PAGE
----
truckThe National Transportation Safety Board (NTSB) says a new poll about the role of sleepiness and errors should serve as a "wake up call" for the transportation industry.

For the first time, the National Sleep Foundation (NSF) asked transportation professionals about their sleep habits. Nearly one-fourth of pilots and train operators admit that their performance is affected at least once a week by sleepiness. Moreover, one in five pilots acknowledge a serious error, and one in six train operators and truck drivers say that sleepiness has led to a near miss.

The release of the survey results coincides with National Sleep Awareness Week (March 5-9) and the start of daylight savings time on Sunday.

The NTSB says that many of the accidents it has investigated have been caused by fatigue.

"While alcohol is often associated with impairment, operating a vehicle while fatigued can be just as deadly," said NTSB Chairman Deborah A.P. Hersman. "As we move the clocks forward an hour this weekend, transportation operators need to plan for adequate sleep on Sunday night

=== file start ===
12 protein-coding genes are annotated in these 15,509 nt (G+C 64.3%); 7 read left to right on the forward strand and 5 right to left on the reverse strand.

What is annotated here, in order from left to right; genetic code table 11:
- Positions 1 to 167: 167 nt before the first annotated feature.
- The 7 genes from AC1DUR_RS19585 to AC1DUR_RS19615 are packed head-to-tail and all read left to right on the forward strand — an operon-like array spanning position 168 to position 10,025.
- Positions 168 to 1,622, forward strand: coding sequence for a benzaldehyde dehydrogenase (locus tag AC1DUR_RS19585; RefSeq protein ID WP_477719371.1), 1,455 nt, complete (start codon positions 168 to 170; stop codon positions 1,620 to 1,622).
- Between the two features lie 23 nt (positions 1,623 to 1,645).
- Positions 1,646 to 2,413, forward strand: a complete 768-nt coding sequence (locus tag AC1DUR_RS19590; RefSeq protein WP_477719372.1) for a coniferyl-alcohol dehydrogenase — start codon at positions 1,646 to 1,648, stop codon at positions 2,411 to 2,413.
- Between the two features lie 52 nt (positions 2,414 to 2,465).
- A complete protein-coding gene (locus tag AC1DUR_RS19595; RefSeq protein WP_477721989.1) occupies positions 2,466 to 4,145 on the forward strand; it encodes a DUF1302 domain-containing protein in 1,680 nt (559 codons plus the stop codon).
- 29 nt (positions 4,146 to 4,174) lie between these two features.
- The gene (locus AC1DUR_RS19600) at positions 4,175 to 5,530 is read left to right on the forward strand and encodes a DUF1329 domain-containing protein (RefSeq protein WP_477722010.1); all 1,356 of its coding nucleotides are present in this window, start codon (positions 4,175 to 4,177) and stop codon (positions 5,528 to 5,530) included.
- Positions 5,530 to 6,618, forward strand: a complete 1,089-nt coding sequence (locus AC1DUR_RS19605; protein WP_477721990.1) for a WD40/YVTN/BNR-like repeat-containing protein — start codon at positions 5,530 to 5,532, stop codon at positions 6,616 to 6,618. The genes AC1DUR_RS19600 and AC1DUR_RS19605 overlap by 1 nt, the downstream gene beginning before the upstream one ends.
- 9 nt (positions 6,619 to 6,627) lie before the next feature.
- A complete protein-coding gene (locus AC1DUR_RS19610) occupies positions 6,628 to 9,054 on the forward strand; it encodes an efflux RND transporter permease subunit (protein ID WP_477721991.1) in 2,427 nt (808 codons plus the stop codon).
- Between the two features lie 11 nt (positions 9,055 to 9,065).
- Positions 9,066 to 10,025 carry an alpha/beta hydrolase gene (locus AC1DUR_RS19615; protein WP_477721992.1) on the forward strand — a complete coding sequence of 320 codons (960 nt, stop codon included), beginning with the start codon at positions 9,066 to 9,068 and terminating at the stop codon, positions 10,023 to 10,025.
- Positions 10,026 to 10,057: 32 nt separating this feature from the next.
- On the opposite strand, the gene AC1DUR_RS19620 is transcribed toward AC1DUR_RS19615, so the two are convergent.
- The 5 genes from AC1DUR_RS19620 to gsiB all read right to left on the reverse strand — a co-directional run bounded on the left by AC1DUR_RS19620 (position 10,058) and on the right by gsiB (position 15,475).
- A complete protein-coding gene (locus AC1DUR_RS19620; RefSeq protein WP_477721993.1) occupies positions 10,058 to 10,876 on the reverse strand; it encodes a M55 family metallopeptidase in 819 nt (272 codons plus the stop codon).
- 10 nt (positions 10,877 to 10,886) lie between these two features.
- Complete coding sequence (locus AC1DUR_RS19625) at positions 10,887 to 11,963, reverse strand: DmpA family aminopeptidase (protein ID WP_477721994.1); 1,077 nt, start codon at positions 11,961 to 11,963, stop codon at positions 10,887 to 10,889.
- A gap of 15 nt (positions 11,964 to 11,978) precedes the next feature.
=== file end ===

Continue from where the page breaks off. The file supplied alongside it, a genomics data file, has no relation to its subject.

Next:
and every other night to safeguard the travelling public."

"Inadequate sleep puts lives at risk - we see this over and over in our accident investigations.  Improving the quantity and quality of sleep can improve safety and ultimately save lives."

Managing human fatigue has been on the NTSB's Most Wanted List of transportation safety improvements since the list was first created in 1990. As a result of accident investigations, the Safety Board has issued nearly 200 fatigue-related recommendations to address diverse areas including: hours of service requirements, scheduling policies, education and training, diagnosis and treatment of sleep disorders, research, and vehicle technologies.